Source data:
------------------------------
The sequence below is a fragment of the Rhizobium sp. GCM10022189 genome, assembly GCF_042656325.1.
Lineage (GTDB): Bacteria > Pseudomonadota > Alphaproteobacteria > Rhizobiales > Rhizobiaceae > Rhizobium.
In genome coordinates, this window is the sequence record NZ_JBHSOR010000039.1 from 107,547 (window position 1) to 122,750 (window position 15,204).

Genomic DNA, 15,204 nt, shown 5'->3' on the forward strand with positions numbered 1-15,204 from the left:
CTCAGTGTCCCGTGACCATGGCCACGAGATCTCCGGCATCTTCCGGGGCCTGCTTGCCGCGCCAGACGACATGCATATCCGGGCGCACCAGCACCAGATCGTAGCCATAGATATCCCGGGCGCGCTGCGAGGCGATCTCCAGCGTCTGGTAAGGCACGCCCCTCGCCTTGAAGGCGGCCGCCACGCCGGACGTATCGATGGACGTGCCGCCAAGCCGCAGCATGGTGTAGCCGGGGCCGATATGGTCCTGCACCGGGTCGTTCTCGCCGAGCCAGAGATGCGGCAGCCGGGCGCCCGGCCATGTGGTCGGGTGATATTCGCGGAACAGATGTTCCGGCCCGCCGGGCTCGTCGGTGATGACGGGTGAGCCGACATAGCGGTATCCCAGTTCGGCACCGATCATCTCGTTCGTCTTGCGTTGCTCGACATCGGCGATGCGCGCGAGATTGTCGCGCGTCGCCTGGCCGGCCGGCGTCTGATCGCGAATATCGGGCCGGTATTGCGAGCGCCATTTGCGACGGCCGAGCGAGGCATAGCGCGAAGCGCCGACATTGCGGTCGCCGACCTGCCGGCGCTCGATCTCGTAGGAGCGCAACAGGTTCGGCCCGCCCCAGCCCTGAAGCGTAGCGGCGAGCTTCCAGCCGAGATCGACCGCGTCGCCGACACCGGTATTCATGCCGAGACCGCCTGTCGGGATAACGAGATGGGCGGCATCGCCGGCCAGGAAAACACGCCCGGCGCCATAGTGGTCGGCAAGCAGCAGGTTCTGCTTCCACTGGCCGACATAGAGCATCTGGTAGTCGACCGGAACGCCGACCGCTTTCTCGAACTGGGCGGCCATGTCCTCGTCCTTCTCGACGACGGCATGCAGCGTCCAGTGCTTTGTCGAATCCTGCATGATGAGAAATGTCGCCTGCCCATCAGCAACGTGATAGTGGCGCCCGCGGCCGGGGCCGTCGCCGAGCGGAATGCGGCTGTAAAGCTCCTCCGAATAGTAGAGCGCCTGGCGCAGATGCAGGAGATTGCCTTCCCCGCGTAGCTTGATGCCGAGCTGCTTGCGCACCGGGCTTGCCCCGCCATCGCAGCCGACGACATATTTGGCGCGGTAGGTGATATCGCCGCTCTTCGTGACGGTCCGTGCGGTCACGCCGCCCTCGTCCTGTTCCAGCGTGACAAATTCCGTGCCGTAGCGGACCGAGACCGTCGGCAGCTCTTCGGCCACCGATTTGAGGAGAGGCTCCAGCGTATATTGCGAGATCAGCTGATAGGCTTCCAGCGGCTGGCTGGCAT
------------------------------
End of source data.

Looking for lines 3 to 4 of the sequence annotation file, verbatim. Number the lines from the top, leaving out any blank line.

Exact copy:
In genome coordinates, this window is the sequence record NZ_JBHSOR010000039.1 from 107,547 (window position 1) to 122,750 (window position 15,204).

Genomic DNA, 15,204 nt, shown 5'->3' on the forward strand with positions numbered 1-15,204 from the left: